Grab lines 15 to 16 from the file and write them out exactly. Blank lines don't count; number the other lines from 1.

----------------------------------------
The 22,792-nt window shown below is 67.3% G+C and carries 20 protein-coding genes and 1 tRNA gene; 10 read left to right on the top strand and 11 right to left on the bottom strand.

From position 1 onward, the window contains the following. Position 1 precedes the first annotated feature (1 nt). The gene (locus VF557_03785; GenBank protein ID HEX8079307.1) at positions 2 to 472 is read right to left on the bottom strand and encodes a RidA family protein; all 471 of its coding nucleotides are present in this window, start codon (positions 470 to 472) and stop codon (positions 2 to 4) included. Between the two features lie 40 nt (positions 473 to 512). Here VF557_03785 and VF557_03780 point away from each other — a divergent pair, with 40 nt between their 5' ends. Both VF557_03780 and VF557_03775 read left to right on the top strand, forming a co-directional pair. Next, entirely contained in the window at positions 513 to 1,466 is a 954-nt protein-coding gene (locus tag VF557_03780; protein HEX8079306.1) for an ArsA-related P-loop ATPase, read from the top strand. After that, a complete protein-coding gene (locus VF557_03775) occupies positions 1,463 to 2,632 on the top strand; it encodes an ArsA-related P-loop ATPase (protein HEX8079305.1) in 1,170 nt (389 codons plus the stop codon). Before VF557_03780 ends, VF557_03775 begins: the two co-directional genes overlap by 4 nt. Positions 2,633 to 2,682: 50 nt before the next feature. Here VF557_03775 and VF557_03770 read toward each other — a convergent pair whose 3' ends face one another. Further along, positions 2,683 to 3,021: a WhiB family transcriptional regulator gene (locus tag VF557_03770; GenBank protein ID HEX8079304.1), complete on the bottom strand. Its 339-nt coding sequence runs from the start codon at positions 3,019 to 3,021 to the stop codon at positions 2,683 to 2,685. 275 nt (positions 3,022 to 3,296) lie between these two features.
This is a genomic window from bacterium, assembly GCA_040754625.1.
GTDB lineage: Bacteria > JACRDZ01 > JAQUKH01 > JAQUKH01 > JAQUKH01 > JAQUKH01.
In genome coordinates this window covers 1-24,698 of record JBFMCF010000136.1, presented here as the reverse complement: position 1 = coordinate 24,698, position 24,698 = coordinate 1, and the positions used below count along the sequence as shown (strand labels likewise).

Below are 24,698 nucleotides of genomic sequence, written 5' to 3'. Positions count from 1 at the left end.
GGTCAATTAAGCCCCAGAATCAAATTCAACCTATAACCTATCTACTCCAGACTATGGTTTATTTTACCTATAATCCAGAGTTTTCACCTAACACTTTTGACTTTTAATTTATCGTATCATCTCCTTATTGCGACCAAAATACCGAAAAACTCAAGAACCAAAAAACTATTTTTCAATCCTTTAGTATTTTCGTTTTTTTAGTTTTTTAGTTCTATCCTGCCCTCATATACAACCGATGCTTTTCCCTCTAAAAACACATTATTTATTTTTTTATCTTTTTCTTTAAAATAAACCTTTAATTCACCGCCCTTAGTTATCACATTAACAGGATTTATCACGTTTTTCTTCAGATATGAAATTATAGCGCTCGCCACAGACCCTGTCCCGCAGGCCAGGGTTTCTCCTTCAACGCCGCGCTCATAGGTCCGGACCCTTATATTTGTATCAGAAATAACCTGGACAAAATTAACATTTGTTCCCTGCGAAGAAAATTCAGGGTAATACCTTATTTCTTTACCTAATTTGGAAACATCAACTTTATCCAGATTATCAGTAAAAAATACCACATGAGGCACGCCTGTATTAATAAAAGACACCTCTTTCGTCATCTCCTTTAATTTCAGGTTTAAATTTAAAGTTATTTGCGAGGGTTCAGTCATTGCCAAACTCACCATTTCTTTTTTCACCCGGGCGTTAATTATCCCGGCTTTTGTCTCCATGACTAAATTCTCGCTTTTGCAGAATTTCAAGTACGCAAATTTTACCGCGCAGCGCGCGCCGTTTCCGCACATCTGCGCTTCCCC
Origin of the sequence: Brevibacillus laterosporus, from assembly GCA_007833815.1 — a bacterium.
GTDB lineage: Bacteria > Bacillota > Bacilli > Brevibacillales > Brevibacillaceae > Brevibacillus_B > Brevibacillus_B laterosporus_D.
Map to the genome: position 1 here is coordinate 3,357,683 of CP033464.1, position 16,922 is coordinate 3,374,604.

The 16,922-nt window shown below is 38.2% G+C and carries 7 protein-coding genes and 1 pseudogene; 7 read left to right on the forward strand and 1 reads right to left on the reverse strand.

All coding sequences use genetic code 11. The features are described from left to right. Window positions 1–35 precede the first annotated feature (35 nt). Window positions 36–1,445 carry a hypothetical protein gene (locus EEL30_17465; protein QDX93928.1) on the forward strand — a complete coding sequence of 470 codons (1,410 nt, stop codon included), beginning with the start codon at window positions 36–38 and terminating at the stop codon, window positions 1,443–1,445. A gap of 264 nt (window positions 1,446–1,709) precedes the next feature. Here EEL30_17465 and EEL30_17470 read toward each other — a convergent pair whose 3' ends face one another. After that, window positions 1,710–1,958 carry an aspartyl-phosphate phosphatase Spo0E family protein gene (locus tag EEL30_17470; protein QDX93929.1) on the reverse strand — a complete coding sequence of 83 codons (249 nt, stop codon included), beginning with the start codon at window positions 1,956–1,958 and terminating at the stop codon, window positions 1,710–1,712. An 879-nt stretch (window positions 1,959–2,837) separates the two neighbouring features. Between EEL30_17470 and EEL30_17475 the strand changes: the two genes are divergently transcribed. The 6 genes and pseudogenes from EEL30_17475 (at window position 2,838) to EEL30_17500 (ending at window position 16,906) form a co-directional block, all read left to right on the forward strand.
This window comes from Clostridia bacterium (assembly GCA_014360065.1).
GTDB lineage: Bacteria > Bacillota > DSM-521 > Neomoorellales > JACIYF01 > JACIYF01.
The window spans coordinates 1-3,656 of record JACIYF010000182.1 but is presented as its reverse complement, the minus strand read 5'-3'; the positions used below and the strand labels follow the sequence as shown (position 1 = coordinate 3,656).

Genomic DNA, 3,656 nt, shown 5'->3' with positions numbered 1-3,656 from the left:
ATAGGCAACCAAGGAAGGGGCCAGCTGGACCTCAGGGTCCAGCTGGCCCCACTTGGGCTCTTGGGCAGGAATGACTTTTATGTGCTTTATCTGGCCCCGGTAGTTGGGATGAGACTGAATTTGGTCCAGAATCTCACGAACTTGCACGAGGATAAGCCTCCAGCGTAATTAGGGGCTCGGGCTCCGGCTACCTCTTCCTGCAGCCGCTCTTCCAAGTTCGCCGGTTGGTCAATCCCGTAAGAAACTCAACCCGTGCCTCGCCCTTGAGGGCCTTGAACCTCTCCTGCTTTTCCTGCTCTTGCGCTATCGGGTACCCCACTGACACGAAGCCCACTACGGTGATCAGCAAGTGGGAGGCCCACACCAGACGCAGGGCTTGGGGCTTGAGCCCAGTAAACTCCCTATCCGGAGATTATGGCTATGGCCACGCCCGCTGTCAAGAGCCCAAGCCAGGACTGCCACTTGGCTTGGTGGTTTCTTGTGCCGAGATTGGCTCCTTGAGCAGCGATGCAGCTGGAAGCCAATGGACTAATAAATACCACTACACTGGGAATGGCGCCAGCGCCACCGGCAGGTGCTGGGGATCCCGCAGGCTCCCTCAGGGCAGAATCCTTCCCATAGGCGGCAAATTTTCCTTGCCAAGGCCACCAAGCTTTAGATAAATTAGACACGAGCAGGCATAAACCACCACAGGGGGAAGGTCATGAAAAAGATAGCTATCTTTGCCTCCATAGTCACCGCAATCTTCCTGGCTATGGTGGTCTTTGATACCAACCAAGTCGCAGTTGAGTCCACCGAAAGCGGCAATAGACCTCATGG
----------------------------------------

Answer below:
The window spans coordinates 1-3,656 of record JACIYF010000182.1 but is presented as its reverse complement, the minus strand read 5'-3'; the positions used below and the strand labels follow the sequence as shown (position 1 = coordinate 3,656).

Genomic DNA, 3,656 nt, shown 5'->3' with positions numbered 1-3,656 from the left: